Lewiston Public Works employees load up maintenance equipment at the Lewiston Armory on Thursday. A crew member said that Lewiston Public Works has been busy cleaning sand from streets and keeping playing fields and such in shape for when the shelter at home order is lifted. The Lewiston Armory will be turned into a 60-bed emergency shelter to house some of the city’s homeless during the COVID-19 pandemic. Daryn Slover/Sun Journal Buy this Photo

In a time when good news seems to be in short supply, here’s a bright spot in all the turmoil. 

Most cities, towns and counties across the region have so far been able to avoid having to layoff or furlough employee as the COVID-19 crisis grinds on.

“At this point, we have not considered furloughing employees,” Lewiston City Manager Ed Barrett said Thursday. 

Androscoggin County Sheriff Eric Samson said there are no plans to institute furloughs and no hours have been cut. 

In Oxford County, Sheriff Christopher Wainwright said the same: all of his employees are essential, he added, so no layoffs or furloughs are foreseen. 

It’s much the same city to city and town to town across the Tri-County area as people adjust to the work-from-home mentality. 

Auburn officials, however, reported they have had to furlough a total of 57 seasonal and temporary workers as a result of the crisis. That includes 15 workers from the Auburn Public Library, which is a separate entity, according to City Manager Peter J. Crichton.

Some town officials say they have avoided furloughs, but with the caveat that the possibility of doing so exists as the crisis continues to evolve.

“Our employees are either continuing to work their normal shifts, working from home, or working rotating schedules to allow for social distancing and to try to balance the state’s Stay Healthy at Home order with meeting the needs of the community,” Jay Town Manager Shiloh LaFreniere said. “Those who are rotating that cannot work from home are being paid. We are continuing to look at this on a weekly basis.”  

The town of Livermore is not making any changes, according to officials there. Stephen Gould, Livermore Falls town manager, said certain adjustments are being made, such as having Sewer Department employees work opposite shifts to restrict contact. 

The two Town Office employees are working opposing days to restrict contact and the workload has diminished drastically since closing the office to the public. All are being paid at this time and we continue to monitor information from the State as to how to proceed on a daily basis, he said.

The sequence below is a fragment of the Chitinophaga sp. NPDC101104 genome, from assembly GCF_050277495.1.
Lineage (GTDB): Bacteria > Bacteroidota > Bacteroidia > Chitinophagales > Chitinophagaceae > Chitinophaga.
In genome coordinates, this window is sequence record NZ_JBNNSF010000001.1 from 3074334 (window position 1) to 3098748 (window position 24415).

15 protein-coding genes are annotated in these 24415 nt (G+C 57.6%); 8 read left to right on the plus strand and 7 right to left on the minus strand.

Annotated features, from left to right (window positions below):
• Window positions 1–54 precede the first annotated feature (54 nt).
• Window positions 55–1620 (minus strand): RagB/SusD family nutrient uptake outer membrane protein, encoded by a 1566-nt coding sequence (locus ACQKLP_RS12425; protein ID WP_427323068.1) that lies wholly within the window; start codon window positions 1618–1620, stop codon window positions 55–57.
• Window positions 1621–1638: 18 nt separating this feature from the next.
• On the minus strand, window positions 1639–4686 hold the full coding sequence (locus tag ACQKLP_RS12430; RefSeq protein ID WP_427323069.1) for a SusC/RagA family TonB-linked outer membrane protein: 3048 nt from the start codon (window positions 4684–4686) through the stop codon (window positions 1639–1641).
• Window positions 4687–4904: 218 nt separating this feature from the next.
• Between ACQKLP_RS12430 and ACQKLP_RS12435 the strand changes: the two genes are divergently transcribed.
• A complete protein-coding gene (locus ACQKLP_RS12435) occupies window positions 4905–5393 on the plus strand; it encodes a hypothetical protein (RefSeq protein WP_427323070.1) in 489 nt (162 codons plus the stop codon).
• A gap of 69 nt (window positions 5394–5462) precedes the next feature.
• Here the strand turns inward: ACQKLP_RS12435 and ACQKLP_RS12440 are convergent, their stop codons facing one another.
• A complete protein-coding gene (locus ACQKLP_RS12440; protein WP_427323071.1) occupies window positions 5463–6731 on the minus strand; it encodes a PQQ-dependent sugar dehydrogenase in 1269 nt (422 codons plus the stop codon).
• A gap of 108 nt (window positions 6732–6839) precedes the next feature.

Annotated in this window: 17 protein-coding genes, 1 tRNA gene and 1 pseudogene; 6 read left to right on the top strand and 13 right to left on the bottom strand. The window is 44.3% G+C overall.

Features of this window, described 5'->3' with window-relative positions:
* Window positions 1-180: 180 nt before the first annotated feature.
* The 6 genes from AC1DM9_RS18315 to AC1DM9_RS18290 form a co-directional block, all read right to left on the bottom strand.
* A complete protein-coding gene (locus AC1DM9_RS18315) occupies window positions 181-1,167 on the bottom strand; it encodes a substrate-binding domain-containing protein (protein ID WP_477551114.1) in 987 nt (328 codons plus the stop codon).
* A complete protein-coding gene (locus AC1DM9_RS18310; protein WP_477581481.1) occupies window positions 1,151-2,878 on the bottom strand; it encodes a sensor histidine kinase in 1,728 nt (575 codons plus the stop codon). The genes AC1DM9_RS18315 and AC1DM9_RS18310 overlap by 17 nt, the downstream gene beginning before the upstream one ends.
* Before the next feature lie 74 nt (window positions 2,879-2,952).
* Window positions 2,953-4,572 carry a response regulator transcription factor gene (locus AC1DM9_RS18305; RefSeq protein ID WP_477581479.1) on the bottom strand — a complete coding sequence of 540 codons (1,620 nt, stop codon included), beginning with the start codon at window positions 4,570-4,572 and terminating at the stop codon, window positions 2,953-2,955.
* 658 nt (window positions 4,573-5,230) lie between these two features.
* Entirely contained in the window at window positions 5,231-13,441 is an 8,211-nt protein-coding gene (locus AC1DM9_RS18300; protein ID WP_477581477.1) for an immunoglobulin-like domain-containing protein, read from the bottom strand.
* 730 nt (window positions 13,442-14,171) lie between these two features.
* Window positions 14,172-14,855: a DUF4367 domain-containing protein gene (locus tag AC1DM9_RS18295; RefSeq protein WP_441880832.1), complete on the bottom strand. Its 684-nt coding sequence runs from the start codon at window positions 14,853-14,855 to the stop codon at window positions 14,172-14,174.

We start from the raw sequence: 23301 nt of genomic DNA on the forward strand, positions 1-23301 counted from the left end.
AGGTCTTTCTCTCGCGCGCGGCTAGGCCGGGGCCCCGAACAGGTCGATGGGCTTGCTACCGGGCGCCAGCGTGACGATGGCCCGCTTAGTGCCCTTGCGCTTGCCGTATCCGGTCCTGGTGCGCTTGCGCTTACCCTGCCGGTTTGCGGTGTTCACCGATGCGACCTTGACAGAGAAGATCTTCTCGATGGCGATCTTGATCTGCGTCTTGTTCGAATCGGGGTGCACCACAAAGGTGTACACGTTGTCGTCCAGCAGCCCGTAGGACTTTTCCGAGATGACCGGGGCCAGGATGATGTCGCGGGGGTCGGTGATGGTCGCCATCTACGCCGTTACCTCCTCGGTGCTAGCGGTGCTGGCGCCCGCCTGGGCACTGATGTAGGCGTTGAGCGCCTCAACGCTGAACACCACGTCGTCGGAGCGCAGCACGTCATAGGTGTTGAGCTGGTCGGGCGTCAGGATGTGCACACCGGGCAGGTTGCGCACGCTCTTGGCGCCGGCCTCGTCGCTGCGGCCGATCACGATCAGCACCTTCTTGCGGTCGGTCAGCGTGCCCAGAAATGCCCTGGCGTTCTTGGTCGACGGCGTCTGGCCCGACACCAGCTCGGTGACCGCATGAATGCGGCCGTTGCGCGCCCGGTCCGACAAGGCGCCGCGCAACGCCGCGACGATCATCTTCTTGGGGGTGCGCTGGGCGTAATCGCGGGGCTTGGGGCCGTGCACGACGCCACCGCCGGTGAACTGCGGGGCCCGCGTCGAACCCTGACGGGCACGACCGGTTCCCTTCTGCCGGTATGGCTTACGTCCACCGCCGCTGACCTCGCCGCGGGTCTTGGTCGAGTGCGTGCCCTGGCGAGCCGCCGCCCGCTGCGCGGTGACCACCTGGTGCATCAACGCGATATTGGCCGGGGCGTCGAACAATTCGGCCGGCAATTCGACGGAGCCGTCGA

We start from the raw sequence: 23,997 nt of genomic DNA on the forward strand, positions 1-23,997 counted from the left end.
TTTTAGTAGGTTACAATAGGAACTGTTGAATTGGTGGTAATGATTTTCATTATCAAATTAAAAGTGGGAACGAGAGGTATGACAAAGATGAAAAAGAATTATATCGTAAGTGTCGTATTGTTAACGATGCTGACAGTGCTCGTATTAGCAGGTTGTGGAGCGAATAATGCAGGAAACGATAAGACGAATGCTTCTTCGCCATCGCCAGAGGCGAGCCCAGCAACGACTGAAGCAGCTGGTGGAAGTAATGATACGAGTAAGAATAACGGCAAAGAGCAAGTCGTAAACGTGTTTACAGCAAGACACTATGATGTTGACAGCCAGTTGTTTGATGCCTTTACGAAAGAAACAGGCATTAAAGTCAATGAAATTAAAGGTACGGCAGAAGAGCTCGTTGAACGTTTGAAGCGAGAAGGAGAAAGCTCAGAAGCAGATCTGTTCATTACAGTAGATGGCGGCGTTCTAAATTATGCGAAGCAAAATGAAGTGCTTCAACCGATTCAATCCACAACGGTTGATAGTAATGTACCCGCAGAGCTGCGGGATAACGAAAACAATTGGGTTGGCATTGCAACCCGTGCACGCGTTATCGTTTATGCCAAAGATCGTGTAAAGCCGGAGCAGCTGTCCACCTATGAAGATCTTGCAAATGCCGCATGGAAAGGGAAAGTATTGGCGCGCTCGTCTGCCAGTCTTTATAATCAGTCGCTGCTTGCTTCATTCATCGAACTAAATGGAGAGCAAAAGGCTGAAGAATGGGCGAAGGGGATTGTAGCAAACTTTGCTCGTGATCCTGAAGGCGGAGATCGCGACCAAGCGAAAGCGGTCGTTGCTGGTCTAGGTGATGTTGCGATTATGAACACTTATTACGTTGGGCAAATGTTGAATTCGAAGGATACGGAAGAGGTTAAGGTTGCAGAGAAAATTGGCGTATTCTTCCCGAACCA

Farmington Town Manager Richard Davis said in an email, “The Town of Farmington has no plans to lay off or furlough any regular employees. Essential workers continue to be on the job while following the CDC guidelines for personal protection and social distancing. Some employees are working from home or taking advantage of the paid leave provisions of the Families First Coronavirus Response Act (FFCRA).  No benefits of any employees are currently affected.” 

The Farmington Library is a separate entity — Davis said the library is closed and will have to lay off employees.  

The Farmington Parks and Recreation Department, meanwhile, is providing a successful online program that is being used beyond the local community. Davis said he didn’t anticipate any changes for that department and expects that programming format to continue until the crisis is over. 

Julie Magoon, Franklin County clerk, said no, they have not furloughed or laid-off anyone. 

In Weld, Board of Selectpersons Chairman Thomas Skolfield said employees in that town are working — some remotely by telephone, email — and there is a drop box for people to leave materials. He doesn’t anticipate furloughing or laying off anyone. 

It was the same in Paris, where Town Manager Dawn Noyes said there are no plans to furlough any employees. 

“Highway, police and volunteer fire have been working,” Noyes said. “The administration is working remotely and going into the office weekly to check messages, run payroll and pay payable, etc. “ 

In Norway, Town Manager Dennis Lajoie said they have not furloughed any employees and have no plans to do so. 

A few municipalities, New Gloucester among them, did not respond to Sun Journal queries regarding furloughs.


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